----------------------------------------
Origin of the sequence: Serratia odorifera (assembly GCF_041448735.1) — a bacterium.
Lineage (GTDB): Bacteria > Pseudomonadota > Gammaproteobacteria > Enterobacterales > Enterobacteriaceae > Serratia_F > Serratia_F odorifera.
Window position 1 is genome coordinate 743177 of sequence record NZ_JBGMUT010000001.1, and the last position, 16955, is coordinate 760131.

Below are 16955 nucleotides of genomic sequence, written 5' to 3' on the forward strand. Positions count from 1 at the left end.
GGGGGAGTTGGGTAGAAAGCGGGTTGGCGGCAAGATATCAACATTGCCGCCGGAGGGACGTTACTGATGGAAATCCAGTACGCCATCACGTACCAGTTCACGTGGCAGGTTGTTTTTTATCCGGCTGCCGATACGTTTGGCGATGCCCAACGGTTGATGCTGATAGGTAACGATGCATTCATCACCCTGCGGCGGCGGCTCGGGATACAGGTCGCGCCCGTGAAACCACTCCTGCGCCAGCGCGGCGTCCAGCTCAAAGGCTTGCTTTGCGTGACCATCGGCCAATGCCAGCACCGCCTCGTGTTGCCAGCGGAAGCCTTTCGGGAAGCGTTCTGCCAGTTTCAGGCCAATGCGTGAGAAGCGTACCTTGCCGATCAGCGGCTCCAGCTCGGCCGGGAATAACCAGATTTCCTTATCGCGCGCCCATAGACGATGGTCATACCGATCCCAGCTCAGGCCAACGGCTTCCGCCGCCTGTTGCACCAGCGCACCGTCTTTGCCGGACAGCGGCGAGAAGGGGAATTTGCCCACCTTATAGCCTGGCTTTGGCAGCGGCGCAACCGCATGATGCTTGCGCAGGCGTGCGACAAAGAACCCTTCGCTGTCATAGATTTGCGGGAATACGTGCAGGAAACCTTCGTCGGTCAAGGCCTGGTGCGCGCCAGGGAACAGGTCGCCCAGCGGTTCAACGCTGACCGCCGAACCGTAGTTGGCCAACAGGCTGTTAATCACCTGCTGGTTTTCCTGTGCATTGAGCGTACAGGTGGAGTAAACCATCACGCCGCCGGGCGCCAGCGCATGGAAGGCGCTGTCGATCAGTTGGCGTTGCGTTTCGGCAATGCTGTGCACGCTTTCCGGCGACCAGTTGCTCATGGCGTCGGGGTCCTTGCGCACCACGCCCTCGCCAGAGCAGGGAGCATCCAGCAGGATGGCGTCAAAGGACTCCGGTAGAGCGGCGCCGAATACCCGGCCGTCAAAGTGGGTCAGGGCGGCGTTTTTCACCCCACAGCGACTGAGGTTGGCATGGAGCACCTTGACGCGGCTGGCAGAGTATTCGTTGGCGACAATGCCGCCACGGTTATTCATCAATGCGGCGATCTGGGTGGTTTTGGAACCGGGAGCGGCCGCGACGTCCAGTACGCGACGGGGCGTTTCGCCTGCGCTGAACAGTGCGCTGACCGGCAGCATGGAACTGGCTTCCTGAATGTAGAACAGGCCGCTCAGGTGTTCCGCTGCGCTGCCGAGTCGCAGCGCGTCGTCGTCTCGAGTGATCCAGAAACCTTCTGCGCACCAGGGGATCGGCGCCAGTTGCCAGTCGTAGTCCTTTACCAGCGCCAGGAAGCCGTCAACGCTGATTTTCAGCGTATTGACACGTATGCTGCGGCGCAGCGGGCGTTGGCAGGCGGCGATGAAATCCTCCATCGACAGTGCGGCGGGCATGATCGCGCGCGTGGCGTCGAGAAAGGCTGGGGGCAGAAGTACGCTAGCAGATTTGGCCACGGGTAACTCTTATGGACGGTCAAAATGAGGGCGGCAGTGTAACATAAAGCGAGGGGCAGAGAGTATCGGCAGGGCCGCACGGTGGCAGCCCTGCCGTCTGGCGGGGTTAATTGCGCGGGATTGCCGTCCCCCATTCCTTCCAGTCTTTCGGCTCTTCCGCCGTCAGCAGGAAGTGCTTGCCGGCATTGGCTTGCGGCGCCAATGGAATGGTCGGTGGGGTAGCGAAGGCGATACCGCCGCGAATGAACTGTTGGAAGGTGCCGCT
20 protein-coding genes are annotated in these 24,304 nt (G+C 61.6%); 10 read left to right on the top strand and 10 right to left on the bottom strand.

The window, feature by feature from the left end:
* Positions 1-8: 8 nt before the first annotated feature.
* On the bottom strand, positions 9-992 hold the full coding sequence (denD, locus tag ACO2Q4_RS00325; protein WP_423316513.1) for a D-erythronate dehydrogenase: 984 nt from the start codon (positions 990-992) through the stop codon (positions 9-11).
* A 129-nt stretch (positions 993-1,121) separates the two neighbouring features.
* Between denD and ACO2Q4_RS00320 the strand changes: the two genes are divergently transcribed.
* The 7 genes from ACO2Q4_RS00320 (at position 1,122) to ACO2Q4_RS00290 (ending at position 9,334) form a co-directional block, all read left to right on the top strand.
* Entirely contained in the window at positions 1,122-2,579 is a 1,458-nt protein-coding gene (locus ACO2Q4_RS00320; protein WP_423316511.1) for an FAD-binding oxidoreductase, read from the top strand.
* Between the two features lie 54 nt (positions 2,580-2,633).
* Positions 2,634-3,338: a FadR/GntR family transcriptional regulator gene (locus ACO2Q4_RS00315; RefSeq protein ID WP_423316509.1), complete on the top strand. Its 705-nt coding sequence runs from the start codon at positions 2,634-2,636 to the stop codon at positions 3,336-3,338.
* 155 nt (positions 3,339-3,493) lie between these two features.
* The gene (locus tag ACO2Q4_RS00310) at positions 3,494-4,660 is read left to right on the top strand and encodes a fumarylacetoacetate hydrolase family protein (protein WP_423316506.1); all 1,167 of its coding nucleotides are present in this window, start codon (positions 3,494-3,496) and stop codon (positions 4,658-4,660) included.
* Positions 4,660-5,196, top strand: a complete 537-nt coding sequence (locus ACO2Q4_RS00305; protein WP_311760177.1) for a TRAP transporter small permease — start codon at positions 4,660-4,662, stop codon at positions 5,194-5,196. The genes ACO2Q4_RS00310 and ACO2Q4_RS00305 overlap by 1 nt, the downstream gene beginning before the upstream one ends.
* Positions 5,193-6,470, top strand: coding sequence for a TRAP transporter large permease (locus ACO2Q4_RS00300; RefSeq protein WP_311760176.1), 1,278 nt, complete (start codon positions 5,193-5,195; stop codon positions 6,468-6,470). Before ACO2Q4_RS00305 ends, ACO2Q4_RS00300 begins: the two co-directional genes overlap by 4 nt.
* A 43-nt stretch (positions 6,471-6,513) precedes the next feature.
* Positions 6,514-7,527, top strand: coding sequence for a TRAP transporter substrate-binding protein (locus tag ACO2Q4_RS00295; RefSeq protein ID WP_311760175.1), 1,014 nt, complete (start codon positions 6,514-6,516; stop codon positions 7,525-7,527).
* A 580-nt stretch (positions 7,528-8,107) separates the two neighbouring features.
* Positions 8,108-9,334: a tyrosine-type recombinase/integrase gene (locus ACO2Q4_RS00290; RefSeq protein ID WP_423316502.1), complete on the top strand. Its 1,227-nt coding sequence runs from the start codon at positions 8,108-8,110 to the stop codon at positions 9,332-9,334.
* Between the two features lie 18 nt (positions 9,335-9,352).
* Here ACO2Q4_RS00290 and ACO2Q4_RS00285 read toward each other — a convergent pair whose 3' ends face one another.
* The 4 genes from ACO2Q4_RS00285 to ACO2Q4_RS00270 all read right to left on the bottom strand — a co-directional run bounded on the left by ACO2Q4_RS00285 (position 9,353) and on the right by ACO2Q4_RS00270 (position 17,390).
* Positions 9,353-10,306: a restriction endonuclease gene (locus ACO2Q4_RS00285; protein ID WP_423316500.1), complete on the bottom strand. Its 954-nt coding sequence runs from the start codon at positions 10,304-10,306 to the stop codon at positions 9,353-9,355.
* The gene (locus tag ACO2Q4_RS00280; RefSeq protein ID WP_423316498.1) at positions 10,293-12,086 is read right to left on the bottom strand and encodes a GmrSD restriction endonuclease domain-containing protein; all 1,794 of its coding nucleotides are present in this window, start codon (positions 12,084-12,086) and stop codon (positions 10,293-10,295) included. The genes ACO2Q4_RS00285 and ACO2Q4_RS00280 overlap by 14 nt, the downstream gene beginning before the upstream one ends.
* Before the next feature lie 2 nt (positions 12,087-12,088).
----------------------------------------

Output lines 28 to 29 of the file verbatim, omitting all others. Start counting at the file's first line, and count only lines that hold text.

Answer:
* The gene (locus tag ACO2Q4_RS00280; RefSeq protein ID WP_423316498.1) at positions 10,293-12,086 is read right to left on the bottom strand and encodes a GmrSD restriction endonuclease domain-containing protein; all 1,794 of its coding nucleotides are present in this window, start codon (positions 12,084-12,086) and stop codon (positions 10,293-10,295) included. The genes ACO2Q4_RS00285 and ACO2Q4_RS00280 overlap by 14 nt, the downstream gene beginning before the upstream one ends.
* Before the next feature lie 2 nt (positions 12,087-12,088).